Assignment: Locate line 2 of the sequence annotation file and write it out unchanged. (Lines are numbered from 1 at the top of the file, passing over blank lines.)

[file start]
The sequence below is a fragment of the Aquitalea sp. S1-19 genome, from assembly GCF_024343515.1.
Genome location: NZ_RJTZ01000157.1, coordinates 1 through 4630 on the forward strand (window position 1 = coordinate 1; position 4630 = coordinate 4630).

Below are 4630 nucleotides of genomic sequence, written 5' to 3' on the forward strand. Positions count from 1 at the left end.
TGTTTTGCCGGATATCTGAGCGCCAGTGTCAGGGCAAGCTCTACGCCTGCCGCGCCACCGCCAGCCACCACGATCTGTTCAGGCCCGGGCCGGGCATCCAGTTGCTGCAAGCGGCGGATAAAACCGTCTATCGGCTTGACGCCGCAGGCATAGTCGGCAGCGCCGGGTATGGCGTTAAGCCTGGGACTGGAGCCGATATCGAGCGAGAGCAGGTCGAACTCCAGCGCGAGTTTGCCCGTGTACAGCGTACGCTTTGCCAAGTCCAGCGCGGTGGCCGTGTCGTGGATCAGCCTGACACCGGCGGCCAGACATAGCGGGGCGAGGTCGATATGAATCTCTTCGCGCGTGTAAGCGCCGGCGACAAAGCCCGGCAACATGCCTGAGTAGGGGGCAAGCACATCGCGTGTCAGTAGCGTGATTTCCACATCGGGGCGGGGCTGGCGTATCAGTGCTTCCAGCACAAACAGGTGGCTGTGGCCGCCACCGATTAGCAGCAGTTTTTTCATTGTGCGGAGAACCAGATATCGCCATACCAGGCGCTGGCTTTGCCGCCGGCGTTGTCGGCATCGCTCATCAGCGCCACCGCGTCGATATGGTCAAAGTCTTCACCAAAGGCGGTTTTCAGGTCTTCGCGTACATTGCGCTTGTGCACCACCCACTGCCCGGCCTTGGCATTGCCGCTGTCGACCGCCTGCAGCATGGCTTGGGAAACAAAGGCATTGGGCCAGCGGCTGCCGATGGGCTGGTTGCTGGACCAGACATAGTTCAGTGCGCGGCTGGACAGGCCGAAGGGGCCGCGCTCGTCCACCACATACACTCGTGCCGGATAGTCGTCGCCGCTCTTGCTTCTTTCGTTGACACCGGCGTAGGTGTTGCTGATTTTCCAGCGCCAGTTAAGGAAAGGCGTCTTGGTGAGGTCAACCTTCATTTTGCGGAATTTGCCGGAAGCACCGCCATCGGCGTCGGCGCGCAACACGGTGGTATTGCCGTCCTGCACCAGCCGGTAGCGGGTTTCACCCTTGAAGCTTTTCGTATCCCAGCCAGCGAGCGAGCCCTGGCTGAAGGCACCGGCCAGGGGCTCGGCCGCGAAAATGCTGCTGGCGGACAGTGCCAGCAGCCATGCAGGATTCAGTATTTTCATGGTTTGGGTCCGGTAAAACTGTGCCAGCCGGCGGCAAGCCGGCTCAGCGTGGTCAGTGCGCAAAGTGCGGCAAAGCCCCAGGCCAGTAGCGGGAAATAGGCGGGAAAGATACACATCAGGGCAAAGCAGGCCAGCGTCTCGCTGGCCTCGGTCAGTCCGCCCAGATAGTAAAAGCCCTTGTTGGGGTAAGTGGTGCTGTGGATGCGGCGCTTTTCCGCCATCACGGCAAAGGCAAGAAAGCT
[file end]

Genome location: NZ_RJTZ01000157.1, coordinates 1 through 4630 on the forward strand (window position 1 = coordinate 1; position 4630 = coordinate 4630).